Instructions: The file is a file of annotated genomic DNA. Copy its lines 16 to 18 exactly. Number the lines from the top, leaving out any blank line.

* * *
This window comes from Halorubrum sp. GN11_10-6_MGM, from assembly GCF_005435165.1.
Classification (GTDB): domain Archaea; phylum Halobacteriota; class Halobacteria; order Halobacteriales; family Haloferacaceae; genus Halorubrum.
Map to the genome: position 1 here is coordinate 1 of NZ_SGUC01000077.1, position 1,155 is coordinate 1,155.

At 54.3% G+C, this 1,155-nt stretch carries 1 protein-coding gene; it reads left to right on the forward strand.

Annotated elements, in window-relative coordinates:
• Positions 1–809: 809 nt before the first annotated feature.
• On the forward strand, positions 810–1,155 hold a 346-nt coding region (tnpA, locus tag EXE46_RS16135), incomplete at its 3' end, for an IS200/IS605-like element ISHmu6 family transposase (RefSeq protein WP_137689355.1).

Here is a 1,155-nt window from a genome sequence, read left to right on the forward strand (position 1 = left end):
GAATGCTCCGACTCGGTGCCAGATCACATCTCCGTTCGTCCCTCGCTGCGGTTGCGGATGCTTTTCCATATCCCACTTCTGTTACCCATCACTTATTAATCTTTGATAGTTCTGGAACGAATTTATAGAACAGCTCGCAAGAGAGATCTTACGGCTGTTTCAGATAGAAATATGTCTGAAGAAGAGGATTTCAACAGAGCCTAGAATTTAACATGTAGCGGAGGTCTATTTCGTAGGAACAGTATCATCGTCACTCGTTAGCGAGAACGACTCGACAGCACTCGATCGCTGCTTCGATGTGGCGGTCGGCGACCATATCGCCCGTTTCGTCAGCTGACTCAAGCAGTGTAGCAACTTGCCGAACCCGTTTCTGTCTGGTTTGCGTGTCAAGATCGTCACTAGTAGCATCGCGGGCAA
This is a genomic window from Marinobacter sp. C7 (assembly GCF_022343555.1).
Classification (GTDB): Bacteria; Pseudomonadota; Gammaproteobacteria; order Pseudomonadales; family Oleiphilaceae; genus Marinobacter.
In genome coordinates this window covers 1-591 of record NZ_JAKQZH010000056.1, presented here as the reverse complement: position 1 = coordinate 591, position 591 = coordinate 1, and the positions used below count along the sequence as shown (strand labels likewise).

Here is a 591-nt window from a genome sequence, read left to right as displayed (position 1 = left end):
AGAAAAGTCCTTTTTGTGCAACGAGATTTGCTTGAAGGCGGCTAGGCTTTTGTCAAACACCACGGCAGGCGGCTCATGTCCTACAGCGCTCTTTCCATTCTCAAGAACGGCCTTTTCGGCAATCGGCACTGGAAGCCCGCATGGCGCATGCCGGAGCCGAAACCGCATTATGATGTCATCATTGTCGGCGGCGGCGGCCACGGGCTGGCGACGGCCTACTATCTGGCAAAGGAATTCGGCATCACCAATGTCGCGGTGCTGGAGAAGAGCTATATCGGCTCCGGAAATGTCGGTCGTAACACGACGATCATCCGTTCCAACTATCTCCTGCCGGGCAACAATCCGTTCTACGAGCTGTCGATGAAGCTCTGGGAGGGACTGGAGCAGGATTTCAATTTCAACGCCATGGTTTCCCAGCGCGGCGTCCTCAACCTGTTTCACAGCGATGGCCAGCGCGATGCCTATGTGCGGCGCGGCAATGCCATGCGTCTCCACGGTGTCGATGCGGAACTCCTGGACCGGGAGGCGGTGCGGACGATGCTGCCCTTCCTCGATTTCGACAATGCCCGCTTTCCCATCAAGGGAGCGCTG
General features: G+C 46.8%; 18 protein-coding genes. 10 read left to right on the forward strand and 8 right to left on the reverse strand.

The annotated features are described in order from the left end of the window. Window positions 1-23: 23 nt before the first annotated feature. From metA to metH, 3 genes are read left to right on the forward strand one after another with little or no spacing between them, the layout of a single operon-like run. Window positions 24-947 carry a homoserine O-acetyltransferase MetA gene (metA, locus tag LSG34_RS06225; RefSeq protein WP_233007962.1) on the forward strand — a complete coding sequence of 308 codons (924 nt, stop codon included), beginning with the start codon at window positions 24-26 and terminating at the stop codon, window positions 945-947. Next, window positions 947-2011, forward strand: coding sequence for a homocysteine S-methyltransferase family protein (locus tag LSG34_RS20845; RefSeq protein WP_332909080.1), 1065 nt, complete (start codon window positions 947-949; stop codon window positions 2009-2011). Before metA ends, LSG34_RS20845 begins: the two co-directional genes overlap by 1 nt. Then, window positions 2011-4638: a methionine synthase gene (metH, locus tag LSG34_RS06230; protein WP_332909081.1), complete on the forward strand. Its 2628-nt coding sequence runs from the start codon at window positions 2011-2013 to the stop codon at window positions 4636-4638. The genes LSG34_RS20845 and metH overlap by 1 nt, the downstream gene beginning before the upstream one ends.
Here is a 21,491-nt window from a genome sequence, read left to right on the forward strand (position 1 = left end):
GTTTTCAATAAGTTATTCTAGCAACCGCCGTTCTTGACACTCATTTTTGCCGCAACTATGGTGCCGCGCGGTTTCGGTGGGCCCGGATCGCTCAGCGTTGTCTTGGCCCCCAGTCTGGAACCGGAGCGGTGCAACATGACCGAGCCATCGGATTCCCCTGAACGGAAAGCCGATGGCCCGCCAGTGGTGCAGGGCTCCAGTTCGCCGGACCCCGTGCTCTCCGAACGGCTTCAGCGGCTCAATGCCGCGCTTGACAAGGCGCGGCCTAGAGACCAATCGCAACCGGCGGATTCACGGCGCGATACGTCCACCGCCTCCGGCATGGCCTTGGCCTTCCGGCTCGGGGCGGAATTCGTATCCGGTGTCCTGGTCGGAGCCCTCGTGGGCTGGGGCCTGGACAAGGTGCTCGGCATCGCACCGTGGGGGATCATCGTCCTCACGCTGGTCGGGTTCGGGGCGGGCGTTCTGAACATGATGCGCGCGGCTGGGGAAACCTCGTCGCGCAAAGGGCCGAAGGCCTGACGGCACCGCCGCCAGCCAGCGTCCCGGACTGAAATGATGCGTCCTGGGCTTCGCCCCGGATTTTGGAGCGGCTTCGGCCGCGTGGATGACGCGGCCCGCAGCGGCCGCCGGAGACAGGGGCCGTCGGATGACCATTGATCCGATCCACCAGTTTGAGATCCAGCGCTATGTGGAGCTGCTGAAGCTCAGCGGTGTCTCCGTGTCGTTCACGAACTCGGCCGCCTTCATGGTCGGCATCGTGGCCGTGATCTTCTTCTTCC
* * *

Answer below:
The annotated features are described in order from the left end of the window. Window positions 1-23: 23 nt before the first annotated feature. From metA to metH, 3 genes are read left to right on the forward strand one after another with little or no spacing between them, the layout of a single operon-like run. Window positions 24-947 carry a homoserine O-acetyltransferase MetA gene (metA, locus tag LSG34_RS06225; RefSeq protein WP_233007962.1) on the forward strand — a complete coding sequence of 308 codons (924 nt, stop codon included), beginning with the start codon at window positions 24-26 and terminating at the stop codon, window positions 945-947. Next, window positions 947-2011, forward strand: coding sequence for a homocysteine S-methyltransferase family protein (locus tag LSG34_RS20845; RefSeq protein WP_332909080.1), 1065 nt, complete (start codon window positions 947-949; stop codon window positions 2009-2011). Before metA ends, LSG34_RS20845 begins: the two co-directional genes overlap by 1 nt. Then, window positions 2011-4638: a methionine synthase gene (metH, locus tag LSG34_RS06230; protein WP_332909081.1), complete on the forward strand. Its 2628-nt coding sequence runs from the start codon at window positions 2011-2013 to the stop codon at window positions 4636-4638. The genes LSG34_RS20845 and metH overlap by 1 nt, the downstream gene beginning before the upstream one ends.
Here is a 21,491-nt window from a genome sequence, read left to right on the forward strand (position 1 = left end):
GTTTTCAATAAGTTATTCTAGCAACCGCCGTTCTTGACACTCATTTTTGCCGCAACTATGGTGCCGCGCGGTTTCGGTGGGCCCGGATCGCTCAGCGTTGTCTTGGCCCCCAGTCTGGAACCGGAGCGGTGCAACATGACCGAGCCATCGGATTCCCCTGAACGGAAAGCCGATGGCCCGCCAGTGGTGCAGGGCTCCAGTTCGCCGGACCCCGTGCTCTCCGAACGGCTTCAGCGGCTCAATGCCGCGCTTGACAAGGCGCGGCCTAGAGACCAATCGCAACCGGCGGATTCACGGCGCGATACGTCCACCGCCTCCGGCATGGCCTTGGCCTTCCGGCTCGGGGCGGAATTCGTATCCGGTGTCCTGGTCGGAGCCCTCGTGGGCTGGGGCCTGGACAAGGTGCTCGGCATCGCACCGTGGGGGATCATCGTCCTCACGCTGGTCGGGTTCGGGGCGGGCGTTCTGAACATGATGCGCGCGGCTGGGGAAACCTCGTCGCGCAAAGGGCCGAAGGCCTGACGGCACCGCCGCCAGCCAGCGTCCCGGACTGAAATGATGCGTCCTGGGCTTCGCCCCGGATTTTGGAGCGGCTTCGGCCGCGTGGATGACGCGGCCCGCAGCGGCCGCCGGAGACAGGGGCCGTCGGATGACCATTGATCCGATCCACCAGTTTGAGATCCAGCGCTATGTGGAGCTGCTGAAGCTCAGCGGTGTCTCCGTGTCGTTCACGAACTCGGCCGCCTTCATGGTCGGCATCGTGGCCGTGATCTTCTTCTTCC